While the Support Scheme for Renewable Heat is relatively conservative, it is hoped that it will encourage wider participation and stimulate domestic production of bioenergy, writes Guy Milligan

In December 2017, the government confirmed that it would implement a support scheme for renewable heat to provide long-term financial support to generators of renewable heat.

The primary objective of the support scheme is to contribute to Ireland’s EU Renewable Energy Directive target of 16 per cent energy consumed from renewables by 2020.

In support of the ‘total energy’ target, the government has set a target of 12 per cent renewable heat by 2020, requiring 300,000 homes or 3,000 services/public sector buildings, or 200 large industrial sites to install renewable heat systems.

Renewable heat currently provides 6.8 per cent of heat consumed in Ireland, mostly from solid biomass, using waste woods in industrial processes. It is hoped that the support scheme will encourage wider participation and stimulate domestic production of bioenergy.

Overview of the support scheme

Initially targeting biomass and anaerobic digestion (AD), the support scheme will incentivise non-domestic heat users, including district heating, via two support mechanisms:
• Continuing operational support for new installations or installations that convert from a fossil fuel heating system to biomass or AD, paid for a period of up to 15 years;
• A grant of up to 30 per cent to support investment in renewable heating systems that use heat pumps.

Operational support is proposed over six tiers, with lower tariffs paid with increasing output, reflecting the economies of scale associated with larger systems. The highest tariffs are proposed at 5.66 c/kWh for energy produced from biomass heating systems and 2.95 c/kWh for energy produced from AD heating systems. Tariffs will be fixed for the period of support and not index-linked.

Crucially, the scheme will include a number of budget management mechanisms to control spending on operational support:
• A project budget cap – setting an upper limit on the level of payment to a project in any one year;
• An annual budget cap – projects will only be approved where the annual budget cap is sufficient to meet the sum of the project budget caps for all approved projects;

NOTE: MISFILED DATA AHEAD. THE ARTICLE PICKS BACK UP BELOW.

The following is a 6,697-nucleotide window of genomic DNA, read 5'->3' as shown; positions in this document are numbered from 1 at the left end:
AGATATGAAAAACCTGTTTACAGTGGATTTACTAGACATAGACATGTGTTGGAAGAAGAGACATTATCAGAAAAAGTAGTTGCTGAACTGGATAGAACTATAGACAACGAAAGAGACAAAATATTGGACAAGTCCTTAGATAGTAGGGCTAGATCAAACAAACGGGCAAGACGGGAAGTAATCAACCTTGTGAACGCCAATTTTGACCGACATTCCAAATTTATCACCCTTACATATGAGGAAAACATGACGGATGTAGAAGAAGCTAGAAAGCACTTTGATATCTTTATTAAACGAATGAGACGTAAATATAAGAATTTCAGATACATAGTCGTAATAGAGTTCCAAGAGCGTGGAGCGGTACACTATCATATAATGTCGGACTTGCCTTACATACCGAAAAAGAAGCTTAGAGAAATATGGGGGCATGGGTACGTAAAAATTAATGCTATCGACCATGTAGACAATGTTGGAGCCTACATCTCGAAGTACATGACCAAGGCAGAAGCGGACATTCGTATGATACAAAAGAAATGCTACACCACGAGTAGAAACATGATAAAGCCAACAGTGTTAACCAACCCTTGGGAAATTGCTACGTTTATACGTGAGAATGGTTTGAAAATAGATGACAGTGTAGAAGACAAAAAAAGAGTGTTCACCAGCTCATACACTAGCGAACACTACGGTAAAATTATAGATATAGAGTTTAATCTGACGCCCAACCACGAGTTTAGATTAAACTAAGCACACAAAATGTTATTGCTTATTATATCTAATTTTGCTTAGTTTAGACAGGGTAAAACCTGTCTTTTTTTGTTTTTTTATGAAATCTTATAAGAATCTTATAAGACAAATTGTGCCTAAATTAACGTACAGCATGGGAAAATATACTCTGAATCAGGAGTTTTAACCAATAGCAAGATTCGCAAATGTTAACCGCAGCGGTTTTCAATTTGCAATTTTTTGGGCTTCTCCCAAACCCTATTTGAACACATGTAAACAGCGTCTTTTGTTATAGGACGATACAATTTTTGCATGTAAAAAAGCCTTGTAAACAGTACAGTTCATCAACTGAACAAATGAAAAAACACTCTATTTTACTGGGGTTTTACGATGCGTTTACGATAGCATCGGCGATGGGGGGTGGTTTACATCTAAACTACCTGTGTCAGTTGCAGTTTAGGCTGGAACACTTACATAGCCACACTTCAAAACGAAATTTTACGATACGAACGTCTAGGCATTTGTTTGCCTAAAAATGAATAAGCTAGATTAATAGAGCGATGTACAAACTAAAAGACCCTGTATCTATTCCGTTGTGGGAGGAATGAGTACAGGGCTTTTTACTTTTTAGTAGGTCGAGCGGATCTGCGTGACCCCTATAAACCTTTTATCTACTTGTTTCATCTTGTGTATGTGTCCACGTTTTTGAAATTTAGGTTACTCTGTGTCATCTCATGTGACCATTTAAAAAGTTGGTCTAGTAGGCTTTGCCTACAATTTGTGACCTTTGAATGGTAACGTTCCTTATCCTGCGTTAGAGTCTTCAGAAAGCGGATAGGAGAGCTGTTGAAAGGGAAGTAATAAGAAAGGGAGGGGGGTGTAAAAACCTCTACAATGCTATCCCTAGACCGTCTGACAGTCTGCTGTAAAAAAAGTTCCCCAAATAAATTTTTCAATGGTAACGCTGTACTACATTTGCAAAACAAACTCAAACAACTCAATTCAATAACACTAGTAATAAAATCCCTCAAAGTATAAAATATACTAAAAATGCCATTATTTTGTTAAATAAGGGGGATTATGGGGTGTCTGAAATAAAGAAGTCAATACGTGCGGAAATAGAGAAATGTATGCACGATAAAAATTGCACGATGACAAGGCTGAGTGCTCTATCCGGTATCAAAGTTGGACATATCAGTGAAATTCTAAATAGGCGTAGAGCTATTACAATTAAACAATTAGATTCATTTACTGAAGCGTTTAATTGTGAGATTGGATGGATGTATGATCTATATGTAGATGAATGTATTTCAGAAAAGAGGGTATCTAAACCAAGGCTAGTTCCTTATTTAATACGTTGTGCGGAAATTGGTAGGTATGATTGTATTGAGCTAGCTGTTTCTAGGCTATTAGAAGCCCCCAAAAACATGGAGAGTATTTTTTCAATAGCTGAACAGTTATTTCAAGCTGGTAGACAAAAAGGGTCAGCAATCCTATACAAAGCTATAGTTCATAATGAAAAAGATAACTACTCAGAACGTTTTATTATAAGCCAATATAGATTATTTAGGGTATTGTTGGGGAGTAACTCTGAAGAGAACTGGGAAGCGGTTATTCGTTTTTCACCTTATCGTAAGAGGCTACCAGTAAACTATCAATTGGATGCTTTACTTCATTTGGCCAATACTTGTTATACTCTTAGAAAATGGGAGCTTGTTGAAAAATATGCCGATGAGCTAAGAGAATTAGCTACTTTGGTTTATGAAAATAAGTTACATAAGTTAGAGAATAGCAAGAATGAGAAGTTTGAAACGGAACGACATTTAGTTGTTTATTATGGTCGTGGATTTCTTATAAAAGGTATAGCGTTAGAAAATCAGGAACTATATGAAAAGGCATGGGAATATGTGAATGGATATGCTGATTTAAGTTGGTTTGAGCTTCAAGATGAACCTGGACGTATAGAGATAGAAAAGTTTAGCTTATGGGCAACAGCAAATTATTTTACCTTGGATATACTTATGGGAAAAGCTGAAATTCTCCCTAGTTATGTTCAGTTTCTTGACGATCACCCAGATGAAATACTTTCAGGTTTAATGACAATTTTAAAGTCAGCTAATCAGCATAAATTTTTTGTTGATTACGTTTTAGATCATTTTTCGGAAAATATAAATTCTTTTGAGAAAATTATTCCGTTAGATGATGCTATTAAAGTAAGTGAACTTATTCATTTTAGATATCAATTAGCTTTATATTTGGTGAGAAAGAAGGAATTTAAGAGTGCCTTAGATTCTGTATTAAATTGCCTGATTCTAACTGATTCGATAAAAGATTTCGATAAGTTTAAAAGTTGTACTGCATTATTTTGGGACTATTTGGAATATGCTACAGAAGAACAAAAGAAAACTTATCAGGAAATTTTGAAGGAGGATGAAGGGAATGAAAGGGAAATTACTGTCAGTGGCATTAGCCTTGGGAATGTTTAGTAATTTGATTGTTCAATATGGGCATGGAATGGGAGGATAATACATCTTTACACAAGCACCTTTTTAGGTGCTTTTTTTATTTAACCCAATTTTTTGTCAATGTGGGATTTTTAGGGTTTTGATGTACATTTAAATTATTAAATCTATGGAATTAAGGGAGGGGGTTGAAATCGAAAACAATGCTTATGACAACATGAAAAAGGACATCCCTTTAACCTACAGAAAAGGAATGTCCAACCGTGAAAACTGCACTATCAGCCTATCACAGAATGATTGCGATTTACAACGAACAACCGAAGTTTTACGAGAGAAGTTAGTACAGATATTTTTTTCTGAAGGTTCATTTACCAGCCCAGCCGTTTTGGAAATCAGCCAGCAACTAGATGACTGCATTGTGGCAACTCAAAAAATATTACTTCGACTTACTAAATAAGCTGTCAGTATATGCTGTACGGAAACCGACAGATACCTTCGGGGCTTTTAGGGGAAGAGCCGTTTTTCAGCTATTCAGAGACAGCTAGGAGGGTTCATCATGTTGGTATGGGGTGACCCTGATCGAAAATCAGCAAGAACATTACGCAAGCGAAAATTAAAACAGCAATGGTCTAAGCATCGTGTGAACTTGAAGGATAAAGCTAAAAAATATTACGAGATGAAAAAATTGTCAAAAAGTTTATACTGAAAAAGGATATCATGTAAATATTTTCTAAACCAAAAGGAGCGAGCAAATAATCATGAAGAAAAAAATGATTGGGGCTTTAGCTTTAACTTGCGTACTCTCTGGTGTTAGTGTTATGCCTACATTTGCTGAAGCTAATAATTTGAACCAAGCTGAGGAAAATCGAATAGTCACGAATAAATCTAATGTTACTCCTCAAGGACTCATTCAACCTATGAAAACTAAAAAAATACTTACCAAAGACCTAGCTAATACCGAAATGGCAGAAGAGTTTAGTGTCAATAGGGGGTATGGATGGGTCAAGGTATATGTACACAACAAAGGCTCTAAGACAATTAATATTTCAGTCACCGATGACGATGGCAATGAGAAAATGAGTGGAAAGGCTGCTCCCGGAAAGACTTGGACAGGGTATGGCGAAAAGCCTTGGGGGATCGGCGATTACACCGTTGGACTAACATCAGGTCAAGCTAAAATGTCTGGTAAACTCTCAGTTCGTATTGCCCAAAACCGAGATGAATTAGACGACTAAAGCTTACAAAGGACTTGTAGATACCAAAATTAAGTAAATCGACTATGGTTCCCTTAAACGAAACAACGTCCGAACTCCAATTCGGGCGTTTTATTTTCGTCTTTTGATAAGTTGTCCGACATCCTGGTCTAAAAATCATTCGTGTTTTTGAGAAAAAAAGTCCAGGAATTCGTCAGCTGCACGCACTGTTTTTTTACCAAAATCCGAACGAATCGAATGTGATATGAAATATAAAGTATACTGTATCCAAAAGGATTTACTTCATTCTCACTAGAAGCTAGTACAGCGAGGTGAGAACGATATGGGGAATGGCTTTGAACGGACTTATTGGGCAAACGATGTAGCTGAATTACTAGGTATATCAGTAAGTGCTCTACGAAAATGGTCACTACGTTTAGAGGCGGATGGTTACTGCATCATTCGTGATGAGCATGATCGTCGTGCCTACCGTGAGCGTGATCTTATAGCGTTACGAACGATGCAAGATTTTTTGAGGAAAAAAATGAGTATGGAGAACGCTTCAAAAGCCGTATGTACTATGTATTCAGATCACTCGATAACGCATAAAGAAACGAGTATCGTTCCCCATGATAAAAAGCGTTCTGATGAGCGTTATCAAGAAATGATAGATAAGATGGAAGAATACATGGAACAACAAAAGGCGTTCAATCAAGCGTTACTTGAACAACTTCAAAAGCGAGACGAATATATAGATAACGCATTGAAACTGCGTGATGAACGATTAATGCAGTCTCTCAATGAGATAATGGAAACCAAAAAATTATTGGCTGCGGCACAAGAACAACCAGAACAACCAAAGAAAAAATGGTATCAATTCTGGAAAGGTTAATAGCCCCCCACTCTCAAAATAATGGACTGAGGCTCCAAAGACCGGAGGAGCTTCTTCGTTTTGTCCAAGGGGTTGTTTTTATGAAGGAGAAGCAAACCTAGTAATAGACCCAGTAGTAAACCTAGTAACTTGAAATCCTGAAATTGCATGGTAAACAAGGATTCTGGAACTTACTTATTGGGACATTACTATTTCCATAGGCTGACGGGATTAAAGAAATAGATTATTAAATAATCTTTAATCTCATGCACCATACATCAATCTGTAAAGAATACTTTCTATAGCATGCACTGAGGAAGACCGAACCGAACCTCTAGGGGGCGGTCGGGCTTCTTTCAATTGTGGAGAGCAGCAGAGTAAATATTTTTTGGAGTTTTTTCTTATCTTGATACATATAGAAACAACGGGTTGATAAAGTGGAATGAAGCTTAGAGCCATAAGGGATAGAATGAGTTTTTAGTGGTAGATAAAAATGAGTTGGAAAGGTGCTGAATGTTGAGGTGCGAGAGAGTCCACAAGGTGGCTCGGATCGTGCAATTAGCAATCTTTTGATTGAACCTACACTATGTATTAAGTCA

• Tariff reviews, at least annually – reviewed tariffs will not impact on approved projects;
• Periodic projects review – approved projects will be reviewed periodically to ensure they are not in receipt of windfall gains.

The scheme will be administered by the Sustainable Energy Authority of Ireland which is now working on the details before opening the scheme for applications, anticipated mid-2018.

When the Renewable Heat Incentive (RHI) was launched in Britain in 2011, similar in approach to this country’s support scheme, it was a world first, intended to result in a sevenfold increase in renewable heat used in industrial, commercial and public buildings, reduce carbon emissions by 44m tonnes and stimulate £4.5 billion of green capital investment by 2020.

While the RHI has yet to deliver on its ambitious targets, it has led the UK on a low carbon pathway, with 3.8GW of renewable heat capacity installed across a wide range of non-domestic heat users, and could indicate the possible impact of the Irish support scheme.

Biomass: proposed Irish tariffs are higher than current RHI tariffs. Under the RHI, biomass accounts for 90 per cent of accredited capacity (installations mostly <1MW capacity) and has the lowest installation cost (£/kW) of supported technologies. Biomass is particularly suited to large constant heat users, and can supply high temperature process heat, delivering significant operational cost savings and carbon reductions.

Biogas: proposed Irish tariffs are similar to current RHI tariffs. Under the RHI, biogas accounts for four per cent of accredited capacity, mostly <1MW. While biogas has the highest installation cost of supported technologies, system operating hours are very high (typically 7,000 hours per annum or more) and when combined heat and power (CHP) is produced, the electricity provides a significant additional revenue stream.

Support high efficiency CHP

The Irish scheme may support high efficiency CHP, though potentially at a reduced rate if electricity is also supported, and will not be supported if in receipt of support under the Renewable Energy Feed in Tariff (REFIT) scheme. The RHI offers a CHP tariff and there is no restriction if also receiving support under other UK schemes; Feed in Tariff, Renewables Obligation/Contracts for Difference. Under the RHI, CHP accounts for three per cent of accredited capacity, comprising a small number of large systems (average >3MW).